The eyes are always problematic in any scale, though much less difficult in 1/9. The whites of one’s eyes are not really white at all. In fact, avoid white altogether unless you are going for a pop-eyed look. I use a heavy wash of Vallejo or Andrea acrylic off-white/very light gray with a drop of flesh color to fill the eyeball, and then let it dry. If I screw up the eyes later on with oil or enamel paint, I can always use a cue tip dipped in thinner to eliminate the problem without hurting the light base. I start with black to make the basic shape of the eye. Use your own preference for eye color next; I chose a suitable Teutonic blue for this figure.

Leave a black outline when applying the eye’s color. If you’re really looking for a challenge, apply lighter lines of basic eye color within the iris to give the eye a natural depth. A small, translucent half-circle swoosh of titanium white oil paint on the bottom half of the iris imitates sunlight. A black dot in the center makes a good pupil, and a very small dot of white in the middle of that makes a catch light. Both corners of the eyelid get a drop of crimson oil paint where the tear ducts go, and this gets feathered towards the middle of the eye. I usually wait a couple of days for the paint to dry, and then add a light wash of sepia or burnt umber oil paint to accentuate shadows in the eye under the eye lid.

I was restricted to a fall camouflage pattern on the parka because it has reinforced patches on the elbows. These factory additions were integral to Fall/Winter combination jackets only for some reason. The spring colored jackets didn’t have them. I bought Camouflage Uniforms of the Waffen SS, written by Michael D. Beaver and published by Schiffer, to guarantee that this tidbit of information is correct. Since the patches were molded on and I was striving for complete authenticity, it left me with little choice. If you’re not fussy, paint the jacket in spring colors. After all, who’s going to be geeky enough to point out the discrepancy? Other than winter white, these parkas were only printed in three camouflage patterns for the SS: oak leaf, blurred edge and, rarely, in pea pattern.

The Wehrmacht used different colors and patterns with straight edged pocket flaps instead of the scalloped SS pocket flaps present on this figure. I used Humbrol medium gray as the base color, though a medium earthy brown would do as well. Despite incredible vibrancy of color and quick water clean up, Andrea or Vallejo acrylics are not useful for brush painting large areas, though Vallejo has recently released airbrush acrylic colors that would do well for a figure this size. However, Vallejo and Andrea acrylics are perfect for reproducing the camouflage pattern.


Most SS patterns were extremely vibrant, even in fall colors, and water based Vallejo/Andrea colors reproduce this vibrancy much better than enamels. Over the gray base coat, I applied a darker brown mixed from Vallejo and Andrea colors in large, random splotches until almost half of the base coat was covered with the basic camouflage pattern. Then I added smaller random spots and splotches of the same brown color in between to reproduce the mottling associated with oak leaf camouflage. I dabbed the orange ochre color over the brown, again striving for a random pattern and leaving plenty of the brown in outline.

I finished by adding the off-black color in dots, splashes and random dabs all over the base and camouflage colors. Once dry, I mixed a dark gray color from Humbrol paints for shadows, and then added a light wash of sepia oil in places like seams and areas of particularly dark shadows. Highlighting with a light beige gray was kept to a minimum. The pants and field cap were done in Vallejo field gray, and then given a wash of green umber oil paint. Sepia oil paint was added to the darkest shadow areas, and I used a light green-gray from Vallejo to highlight.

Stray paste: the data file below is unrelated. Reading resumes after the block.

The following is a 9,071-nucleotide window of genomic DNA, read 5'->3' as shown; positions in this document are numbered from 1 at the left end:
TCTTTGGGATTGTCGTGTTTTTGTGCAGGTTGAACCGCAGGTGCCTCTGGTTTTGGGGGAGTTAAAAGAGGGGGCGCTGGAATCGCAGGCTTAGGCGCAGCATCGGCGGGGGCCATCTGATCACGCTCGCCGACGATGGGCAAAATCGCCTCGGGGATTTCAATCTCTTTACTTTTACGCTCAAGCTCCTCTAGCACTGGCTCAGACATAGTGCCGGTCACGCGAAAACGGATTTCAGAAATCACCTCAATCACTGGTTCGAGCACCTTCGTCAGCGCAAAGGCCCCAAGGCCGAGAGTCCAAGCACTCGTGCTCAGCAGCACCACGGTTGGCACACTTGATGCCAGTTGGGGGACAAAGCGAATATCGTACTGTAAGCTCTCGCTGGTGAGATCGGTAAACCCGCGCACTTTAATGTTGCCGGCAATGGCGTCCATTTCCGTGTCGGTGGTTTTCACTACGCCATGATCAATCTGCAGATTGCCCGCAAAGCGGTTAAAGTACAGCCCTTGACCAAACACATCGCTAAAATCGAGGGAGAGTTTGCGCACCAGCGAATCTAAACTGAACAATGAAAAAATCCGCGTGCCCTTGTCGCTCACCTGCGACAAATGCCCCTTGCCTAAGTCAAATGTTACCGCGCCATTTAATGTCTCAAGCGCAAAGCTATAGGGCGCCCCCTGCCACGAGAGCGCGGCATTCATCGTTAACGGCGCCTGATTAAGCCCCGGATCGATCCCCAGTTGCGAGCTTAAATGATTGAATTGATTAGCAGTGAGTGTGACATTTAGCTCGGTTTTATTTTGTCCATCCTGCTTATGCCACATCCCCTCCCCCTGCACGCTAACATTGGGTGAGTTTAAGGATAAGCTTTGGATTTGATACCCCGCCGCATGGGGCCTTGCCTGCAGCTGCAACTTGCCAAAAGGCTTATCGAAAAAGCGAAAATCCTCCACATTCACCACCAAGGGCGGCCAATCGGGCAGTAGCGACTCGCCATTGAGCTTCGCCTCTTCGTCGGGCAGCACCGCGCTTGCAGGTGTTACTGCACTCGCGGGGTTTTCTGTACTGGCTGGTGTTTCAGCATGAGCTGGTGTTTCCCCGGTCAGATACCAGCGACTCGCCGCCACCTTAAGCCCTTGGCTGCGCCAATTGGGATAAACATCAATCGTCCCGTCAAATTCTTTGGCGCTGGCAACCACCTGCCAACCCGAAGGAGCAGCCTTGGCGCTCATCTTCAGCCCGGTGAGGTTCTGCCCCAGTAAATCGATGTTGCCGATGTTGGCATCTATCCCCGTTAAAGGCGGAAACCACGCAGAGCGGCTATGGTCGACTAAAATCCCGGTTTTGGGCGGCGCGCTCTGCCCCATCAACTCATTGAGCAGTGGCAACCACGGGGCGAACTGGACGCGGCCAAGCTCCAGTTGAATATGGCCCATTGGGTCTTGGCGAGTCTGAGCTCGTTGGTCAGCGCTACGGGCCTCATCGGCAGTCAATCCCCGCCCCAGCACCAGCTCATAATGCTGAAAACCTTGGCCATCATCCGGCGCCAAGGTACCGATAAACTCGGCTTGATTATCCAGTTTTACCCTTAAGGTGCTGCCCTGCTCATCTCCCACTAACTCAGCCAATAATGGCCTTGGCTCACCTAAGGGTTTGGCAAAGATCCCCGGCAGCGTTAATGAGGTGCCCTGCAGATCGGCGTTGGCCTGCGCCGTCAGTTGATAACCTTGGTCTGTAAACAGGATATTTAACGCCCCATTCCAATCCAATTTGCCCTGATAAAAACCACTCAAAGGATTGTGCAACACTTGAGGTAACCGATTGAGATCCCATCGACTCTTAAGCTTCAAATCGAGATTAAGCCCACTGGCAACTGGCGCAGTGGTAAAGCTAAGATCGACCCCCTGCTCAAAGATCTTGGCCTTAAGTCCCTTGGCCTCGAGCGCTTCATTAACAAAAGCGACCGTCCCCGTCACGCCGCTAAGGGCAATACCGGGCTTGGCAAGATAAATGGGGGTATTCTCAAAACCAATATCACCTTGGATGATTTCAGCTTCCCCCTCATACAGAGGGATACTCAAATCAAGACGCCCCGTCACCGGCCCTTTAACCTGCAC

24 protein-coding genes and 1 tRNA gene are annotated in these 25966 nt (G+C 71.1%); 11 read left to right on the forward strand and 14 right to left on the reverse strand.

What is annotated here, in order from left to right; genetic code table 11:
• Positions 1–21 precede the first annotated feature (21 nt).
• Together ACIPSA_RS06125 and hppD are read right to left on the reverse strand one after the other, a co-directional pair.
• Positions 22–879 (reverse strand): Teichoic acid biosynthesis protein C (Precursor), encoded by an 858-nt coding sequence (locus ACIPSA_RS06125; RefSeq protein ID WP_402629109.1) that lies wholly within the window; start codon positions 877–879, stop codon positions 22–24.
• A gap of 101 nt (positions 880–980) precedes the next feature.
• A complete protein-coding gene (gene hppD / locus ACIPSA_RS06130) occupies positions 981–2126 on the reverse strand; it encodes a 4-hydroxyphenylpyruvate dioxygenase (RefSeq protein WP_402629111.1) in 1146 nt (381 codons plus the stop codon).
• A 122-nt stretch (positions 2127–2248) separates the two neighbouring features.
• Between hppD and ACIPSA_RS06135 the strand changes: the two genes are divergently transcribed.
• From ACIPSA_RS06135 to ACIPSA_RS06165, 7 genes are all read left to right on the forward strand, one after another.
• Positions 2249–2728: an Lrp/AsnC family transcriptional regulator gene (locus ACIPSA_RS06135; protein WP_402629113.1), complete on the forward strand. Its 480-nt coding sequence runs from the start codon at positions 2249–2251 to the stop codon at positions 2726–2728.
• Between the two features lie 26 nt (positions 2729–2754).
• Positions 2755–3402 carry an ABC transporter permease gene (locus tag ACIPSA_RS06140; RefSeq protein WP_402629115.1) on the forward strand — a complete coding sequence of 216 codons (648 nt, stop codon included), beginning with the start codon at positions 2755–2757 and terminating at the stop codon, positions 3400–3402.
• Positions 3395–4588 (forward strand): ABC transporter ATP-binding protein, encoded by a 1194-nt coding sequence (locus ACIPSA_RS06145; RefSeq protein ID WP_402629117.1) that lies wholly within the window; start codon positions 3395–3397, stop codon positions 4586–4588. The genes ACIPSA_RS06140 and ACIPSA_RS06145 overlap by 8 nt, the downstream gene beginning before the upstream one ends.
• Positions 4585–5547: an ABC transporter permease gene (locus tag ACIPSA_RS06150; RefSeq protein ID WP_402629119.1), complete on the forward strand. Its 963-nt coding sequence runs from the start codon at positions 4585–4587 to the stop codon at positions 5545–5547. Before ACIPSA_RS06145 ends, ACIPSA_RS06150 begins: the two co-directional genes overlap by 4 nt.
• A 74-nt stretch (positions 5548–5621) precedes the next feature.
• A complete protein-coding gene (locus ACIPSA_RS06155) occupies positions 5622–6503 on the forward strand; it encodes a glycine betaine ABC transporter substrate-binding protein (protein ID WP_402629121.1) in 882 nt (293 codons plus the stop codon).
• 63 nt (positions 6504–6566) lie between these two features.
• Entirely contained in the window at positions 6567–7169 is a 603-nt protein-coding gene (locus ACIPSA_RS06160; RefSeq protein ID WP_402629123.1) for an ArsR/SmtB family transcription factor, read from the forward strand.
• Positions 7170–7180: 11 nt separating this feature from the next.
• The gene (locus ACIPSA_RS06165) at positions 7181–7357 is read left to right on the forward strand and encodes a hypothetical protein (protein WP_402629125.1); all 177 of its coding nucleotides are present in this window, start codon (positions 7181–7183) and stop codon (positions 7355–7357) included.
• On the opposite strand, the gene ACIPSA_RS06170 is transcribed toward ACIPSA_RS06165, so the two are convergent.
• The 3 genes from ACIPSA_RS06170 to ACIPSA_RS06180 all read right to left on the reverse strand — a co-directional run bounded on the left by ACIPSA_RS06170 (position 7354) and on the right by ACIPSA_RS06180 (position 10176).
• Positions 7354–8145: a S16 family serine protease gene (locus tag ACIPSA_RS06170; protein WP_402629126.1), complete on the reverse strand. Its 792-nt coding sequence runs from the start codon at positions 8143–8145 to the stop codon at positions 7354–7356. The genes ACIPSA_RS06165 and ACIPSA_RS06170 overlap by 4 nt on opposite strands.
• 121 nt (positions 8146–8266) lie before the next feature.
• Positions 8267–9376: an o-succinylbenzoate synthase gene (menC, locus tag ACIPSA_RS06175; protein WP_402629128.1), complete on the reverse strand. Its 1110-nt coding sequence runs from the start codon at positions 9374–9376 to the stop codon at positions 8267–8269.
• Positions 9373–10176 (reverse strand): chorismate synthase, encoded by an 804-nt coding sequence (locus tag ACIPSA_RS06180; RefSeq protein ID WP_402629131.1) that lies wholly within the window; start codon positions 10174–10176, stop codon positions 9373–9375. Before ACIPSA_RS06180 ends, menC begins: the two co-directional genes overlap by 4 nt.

German belts, boots and shoulder harnesses were usually made of black leather, though field gray webbing was present towards the end of the war.

I always undercoat black leather with a medium reddish brown. Once dry, I give these areas a heavy wash of black oil paint or matt black Humbrol with a drop of gloss coat, allowing the reddish brown to show through in places. This simulates worn and scuffed leather perfectly.


The only thing I had to scratch-build for this figure was the sling for the MP44, and I used a strip from a 5 by seven index card for this. I cut an appropriately sized strip of paper and dipped in water to make it pliable. When I had it attached to the gun and drooping in the right areas, I let it dry overnight.

The next day, I coated the paper with super thin cyanoacrylate super glue, instantly transforming the paper sling into a resin-like substitute that was considerably tougher and easier to paint.

German small arms were always semi-gloss black. Look through German Automatic Weapons of World War Two, written by Robert Bruce and published by The Crowood Press. Everything from a Mauser Schnellfeuer to an FG 42 was black! The best way to simulate this is to paint a base coat of Humbrol matt black with a drop or two of gloss varnish, and then dry brush with steel, finished off with a very light dry brushing of silver. I usually paint wooden handgrips with a base coat of semi-gloss yellow. Once dry, I overcoat this with a heavy wash of burnt sienna oil paint to simulate a wooden grained effect. This also works perfectly for the pioneer tools on tanks.

Although very large, the base is actually made of light foam resin. Surprisingly, the figure weighs more than the base. I started painting the base with a very dark black-brown earth tone and dry brushed increasingly lighter. I added Custom Dioramics tall grass in clumps, and since this was a fall scene, I made fallen oak leaves from typing paper and painted them in an orange ochre color to match the jacket.

This figure is virtually flawless, and I enjoyed building and painting it so much that I am definitely going to order another to make into a much bigger Ardennes scene using other 1/9 scale Warriors figures. The kit even comes with a large decal sheet for the figure, markings on the grenades, and warning labels for the panzerfaust! The retail price might seem a little steep when compared to smaller scale figures or even armor and plane kits, but you get extraordinary value for the money.

This kit kept me happily painting for three months, though I’m sure it could be finished in much better time if you didn’t stop to admire the sculpting and inspiring detail as much as I did. I unreservedly recommend this figure to anyone interested in trying out his or her painting skills on something fun and challenging. The finished figure and base will undoubtedly raise a few eyebrows. On a side note, I now find myself demanding, and occasionally even getting, the same quality of finish and detail in 1/35 scale figures.

Photos by Phil Novak